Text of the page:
BRILLIANCE CAN emerge from the least likely places. Growing up in tiny Troon, Scotland, near Glasgow on Scotland’s western coast, Harry Benson was a poor student. In those prewar days, if you didn’t show academic promise by age 13, you were tossed out of school and into the workforce where you might do a little more good. Employed first as a messenger, Harry was bitter about his peers who remained in the educational system — and that disgruntlement, he recalls, ultimately lit the spark that would propel him to astonishing success as a photographer.
Harry traded his first camera for a jacket — to impress the ladies, he says — but, recognizing his aptitude for the form, picked up another one soon after. Before long he was shooting for the papers on London’s fabled Fleet Street. He made few friends during this time of his life, he says; the not-always-genteel spirit of professional competition was simply too great. This is odd, because one of Harry Benson’s salient features is his considerable charm — which is one reason he now finds himself, at age 86, with more friends than he can count. That personal magnetism is one reason he’s one of the best photographers ever at getting his subjects to do what he wants them to. He’s a master manipulator — but in a good way. (Really.)
In a sense, Harry is the Zelig of modern photography, and even if you’re not familiar with his name, you’ve seen his work. His most famous photo is surely his 1964 shot of the Beatles mid–pillow fight on a bed at the George V hotel in Paris, but that’s just one well-known example from a career over which he has photographed every U.S. president since Dwight Eisenhower. (Yes, he’s shot Donald Trump on several occasions. “Each time with a different wife,” he says wryly, “and always in a bed.” Clearly, sometimes his subjects do what they want to do.)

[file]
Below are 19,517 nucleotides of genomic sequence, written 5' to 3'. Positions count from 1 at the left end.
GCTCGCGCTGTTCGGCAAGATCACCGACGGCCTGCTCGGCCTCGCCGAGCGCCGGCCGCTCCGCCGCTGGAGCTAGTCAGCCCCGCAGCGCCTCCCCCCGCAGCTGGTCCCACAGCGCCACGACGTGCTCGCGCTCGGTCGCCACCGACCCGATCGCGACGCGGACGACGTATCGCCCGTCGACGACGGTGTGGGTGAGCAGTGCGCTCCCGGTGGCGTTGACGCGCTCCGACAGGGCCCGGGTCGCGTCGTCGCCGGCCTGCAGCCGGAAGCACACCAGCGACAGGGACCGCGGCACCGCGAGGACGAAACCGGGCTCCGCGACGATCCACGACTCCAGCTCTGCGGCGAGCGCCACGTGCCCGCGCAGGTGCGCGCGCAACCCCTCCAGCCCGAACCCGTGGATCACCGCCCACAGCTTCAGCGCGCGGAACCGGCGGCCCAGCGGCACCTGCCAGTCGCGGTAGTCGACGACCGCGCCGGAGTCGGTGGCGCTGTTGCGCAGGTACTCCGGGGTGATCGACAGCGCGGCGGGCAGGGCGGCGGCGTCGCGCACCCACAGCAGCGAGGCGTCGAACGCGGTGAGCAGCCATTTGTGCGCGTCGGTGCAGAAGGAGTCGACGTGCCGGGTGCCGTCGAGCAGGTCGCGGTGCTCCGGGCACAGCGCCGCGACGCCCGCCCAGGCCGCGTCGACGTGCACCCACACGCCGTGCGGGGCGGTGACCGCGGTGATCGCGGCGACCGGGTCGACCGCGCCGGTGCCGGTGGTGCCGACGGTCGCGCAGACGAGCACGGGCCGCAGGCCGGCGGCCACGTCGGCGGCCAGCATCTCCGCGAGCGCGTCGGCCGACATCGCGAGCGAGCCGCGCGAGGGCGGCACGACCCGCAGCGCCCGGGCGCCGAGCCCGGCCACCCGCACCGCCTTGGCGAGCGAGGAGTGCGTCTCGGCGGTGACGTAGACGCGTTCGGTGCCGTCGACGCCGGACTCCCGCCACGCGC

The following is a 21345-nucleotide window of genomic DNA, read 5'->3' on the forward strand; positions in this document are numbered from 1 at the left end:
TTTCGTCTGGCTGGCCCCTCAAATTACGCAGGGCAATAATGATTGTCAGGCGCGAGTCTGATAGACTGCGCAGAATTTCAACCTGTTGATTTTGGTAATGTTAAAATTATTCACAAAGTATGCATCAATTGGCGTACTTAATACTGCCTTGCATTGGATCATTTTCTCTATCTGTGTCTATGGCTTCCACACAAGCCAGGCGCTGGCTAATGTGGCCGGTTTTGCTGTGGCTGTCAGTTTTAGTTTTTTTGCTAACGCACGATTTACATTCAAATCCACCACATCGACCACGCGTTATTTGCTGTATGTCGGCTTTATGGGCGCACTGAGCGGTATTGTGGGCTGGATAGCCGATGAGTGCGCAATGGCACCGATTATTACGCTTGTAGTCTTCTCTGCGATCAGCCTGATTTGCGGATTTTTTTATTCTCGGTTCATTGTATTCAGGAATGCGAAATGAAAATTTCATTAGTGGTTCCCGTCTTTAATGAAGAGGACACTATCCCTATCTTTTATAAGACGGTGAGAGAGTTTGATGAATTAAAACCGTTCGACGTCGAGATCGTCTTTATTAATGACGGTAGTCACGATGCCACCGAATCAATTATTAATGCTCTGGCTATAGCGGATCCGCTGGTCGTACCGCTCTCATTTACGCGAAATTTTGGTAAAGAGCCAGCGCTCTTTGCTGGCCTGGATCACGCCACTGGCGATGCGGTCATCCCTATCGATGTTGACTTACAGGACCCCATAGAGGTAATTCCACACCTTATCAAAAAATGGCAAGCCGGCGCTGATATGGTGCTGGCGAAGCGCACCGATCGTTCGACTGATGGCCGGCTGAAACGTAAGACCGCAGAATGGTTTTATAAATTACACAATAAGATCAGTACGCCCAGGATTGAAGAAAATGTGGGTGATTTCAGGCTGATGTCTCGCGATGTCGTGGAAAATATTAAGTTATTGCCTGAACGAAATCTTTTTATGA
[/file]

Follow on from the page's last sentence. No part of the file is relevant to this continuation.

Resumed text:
Not long ago, Harry was commissioned by an elderly British woman who was interested in having him shoot an official portrait. Her name? Queen Elizabeth II. World leaders, actors, sports legends, religious figures, the Irish Republican Army, famine camps in Africa, civil-rights marches, heroes and villains and ordinary people: Through decades of work, he has stayed true to one timeless rule, which he teaches every young photographer who asks him for advice: “Get in and get out,” he says. “You’re only as good as your last job. You’re a piece of shit.” Brash, funny, wise and given to admirable clarity: That’s Harry for you.
UPDATE: I recently saw the screening of Harry Benson: Shoot First, by Magnolia Pictures. Having known Harry for 20 years now, I can say that it truly captures the full picture of one of the most unique people I’ve ever come across.
I would call this a MUST SEE for any photographer, fan of photography, lover of the arts, follower of history and beyond. The film opens December 9th in select cities, On Demand & on Amazon.